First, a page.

Or walk across two “fields” of Spinifex growing on red sandunes, for my sins. Spinfex? The spear of grasses. Do not let it touch you!
I lived out of a tent, cause the swag was just too small for two of us.
Warmth was a 10-week growing bonfire that feasted on “snappy gum”.
The toilet was behind enough bushes to not be spotted by the other 4 to 6 campers. And toilet paper had to be burnt. Lovely. But its funny how quick you adjust to “disappear behind bush, scrape a hole with back of shoe, squat, get it done, bury & burn if necessary, done!”
We ate well. We didn’t hygiene too well. BUT! Because I was a girl, the “camp manager” was not only charmed by me but reckoned I needed luxuries, and so we actually were allowed to shower every night, bar two. The Guy loved having me in camp as a result. Although, by “shower” I mean, jump in to a small cubicle tent behind the caravan, turn on taps, get wet, turn off taps, soap up, turn on taps, rinse, turn off taps. Out in less than a minute. Those who showered for 2 minutes might have the water turned off on them.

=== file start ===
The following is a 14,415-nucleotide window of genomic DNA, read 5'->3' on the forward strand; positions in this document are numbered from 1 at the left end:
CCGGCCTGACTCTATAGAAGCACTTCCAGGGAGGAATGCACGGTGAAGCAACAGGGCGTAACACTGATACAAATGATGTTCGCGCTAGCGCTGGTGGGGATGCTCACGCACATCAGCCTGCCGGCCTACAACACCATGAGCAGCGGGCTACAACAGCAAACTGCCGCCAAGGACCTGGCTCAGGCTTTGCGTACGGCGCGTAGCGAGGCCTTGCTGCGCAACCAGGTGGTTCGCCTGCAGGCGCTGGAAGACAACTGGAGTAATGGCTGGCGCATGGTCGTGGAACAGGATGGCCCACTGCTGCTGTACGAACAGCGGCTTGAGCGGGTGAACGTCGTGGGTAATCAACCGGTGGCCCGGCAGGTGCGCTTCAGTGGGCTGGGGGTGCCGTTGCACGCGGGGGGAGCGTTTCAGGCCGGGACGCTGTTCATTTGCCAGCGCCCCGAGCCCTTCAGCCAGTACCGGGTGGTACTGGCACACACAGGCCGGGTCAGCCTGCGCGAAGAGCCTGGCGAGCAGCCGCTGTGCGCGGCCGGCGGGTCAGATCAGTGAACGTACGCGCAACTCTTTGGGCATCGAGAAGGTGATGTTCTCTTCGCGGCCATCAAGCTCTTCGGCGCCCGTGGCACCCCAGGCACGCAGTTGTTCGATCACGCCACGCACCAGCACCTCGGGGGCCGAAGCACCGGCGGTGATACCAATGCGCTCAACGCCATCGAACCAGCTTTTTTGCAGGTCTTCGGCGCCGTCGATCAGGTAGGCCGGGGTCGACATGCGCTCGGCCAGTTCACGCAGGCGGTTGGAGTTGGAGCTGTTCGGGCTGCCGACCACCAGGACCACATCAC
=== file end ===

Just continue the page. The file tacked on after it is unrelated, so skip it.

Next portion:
We drank tea from “the billy” every day, in the most random of spots, because there is always time for some tea from the billy (tin can dumbed right on the fire, and you make a handle from the car’s pliers, to pick it up & pour).
One highlight of this on-the-go fire “kitchen” being where we had some chicken schnitzels by chance in the truck’s fridge around about lunchtime, so those got thrown onto the car’s jack metal base plate, put that over the small on-the-go fire, braai’d it all up and grand feasts were suddenly so easy. Car grease & all. Mmmmm.
I saw one kangaroo the whole trip. One!
But saw so many camels with their flapping flailing camel lips by the herds.
Some of our companions even met a camel hunter & his blood-soaked Jack Russel.